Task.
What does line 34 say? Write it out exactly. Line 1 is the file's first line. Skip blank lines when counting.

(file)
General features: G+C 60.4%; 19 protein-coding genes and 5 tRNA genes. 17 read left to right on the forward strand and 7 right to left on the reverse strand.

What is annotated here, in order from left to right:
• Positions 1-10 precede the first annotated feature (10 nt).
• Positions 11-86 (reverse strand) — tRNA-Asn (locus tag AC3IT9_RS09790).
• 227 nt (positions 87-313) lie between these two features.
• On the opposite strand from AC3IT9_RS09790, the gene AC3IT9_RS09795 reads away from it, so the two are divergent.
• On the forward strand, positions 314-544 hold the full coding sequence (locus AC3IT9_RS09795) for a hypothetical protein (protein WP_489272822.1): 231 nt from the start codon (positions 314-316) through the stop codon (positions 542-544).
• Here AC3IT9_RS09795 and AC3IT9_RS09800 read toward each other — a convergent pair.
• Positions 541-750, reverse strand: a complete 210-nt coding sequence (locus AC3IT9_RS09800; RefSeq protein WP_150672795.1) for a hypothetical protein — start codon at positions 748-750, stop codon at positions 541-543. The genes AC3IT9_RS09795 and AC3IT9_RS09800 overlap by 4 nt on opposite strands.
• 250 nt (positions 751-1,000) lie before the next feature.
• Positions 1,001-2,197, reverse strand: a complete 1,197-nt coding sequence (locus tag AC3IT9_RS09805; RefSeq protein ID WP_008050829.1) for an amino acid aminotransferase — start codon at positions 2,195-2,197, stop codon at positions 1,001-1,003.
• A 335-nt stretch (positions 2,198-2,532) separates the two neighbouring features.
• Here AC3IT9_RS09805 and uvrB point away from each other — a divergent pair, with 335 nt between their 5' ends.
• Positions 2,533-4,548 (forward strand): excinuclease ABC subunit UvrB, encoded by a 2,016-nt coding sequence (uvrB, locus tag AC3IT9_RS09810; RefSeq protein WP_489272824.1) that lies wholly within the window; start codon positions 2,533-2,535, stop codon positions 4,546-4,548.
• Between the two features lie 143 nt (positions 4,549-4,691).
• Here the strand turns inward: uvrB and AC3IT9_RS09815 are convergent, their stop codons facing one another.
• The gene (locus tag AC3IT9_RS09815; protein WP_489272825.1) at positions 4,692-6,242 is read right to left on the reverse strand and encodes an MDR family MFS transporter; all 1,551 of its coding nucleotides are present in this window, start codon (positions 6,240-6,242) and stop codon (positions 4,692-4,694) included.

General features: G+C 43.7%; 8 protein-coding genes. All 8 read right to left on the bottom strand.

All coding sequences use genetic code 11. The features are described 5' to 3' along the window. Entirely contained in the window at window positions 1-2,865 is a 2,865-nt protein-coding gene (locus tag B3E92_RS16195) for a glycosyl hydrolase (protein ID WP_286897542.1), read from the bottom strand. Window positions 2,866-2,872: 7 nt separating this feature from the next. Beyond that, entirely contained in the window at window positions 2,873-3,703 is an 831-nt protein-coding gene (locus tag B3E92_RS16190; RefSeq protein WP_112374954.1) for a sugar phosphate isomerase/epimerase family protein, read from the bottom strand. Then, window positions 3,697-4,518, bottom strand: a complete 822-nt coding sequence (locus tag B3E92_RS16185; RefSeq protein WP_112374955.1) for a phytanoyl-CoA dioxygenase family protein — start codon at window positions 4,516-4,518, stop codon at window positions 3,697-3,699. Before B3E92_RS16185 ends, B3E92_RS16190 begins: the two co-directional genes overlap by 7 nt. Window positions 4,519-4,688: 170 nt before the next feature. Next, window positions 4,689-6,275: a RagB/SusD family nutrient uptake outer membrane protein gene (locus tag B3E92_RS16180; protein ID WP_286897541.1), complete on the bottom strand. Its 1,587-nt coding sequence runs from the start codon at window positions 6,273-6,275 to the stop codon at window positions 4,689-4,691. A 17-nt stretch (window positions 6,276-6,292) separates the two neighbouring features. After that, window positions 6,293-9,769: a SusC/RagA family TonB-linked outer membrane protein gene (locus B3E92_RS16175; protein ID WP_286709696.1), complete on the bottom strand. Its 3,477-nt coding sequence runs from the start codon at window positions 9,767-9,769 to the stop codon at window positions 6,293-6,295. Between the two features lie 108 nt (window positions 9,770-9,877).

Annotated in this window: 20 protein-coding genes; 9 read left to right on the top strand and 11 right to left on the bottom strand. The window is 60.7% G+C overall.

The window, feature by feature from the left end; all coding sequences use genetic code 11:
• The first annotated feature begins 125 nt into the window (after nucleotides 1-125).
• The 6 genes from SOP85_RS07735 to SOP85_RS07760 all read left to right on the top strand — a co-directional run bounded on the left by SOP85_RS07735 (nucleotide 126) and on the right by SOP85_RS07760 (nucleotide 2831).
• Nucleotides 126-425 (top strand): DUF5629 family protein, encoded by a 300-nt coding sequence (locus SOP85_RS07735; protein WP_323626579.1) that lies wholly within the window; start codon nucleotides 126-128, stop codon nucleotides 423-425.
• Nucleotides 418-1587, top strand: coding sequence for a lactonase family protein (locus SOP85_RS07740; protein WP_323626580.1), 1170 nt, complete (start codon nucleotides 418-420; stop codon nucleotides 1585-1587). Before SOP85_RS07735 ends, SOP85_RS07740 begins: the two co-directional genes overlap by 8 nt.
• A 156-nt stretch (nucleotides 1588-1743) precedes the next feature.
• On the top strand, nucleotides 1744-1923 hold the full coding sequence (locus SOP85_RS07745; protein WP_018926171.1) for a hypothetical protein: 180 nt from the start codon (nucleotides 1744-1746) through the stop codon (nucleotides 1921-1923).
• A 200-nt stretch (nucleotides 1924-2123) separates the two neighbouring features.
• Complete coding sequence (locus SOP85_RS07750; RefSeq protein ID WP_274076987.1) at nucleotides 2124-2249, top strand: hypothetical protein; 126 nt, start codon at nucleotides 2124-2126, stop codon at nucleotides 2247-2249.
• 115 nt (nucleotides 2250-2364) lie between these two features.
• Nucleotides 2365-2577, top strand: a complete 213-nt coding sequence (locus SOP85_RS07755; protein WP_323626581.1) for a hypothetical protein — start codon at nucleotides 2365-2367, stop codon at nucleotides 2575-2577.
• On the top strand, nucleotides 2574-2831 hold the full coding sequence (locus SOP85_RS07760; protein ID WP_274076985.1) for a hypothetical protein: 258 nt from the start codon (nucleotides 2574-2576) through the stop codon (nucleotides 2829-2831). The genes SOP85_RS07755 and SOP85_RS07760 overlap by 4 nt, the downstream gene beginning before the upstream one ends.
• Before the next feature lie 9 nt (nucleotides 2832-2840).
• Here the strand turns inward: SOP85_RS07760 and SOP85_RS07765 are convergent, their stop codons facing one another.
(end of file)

• Here the strand turns inward: SOP85_RS07760 and SOP85_RS07765 are convergent, their stop codons facing one another.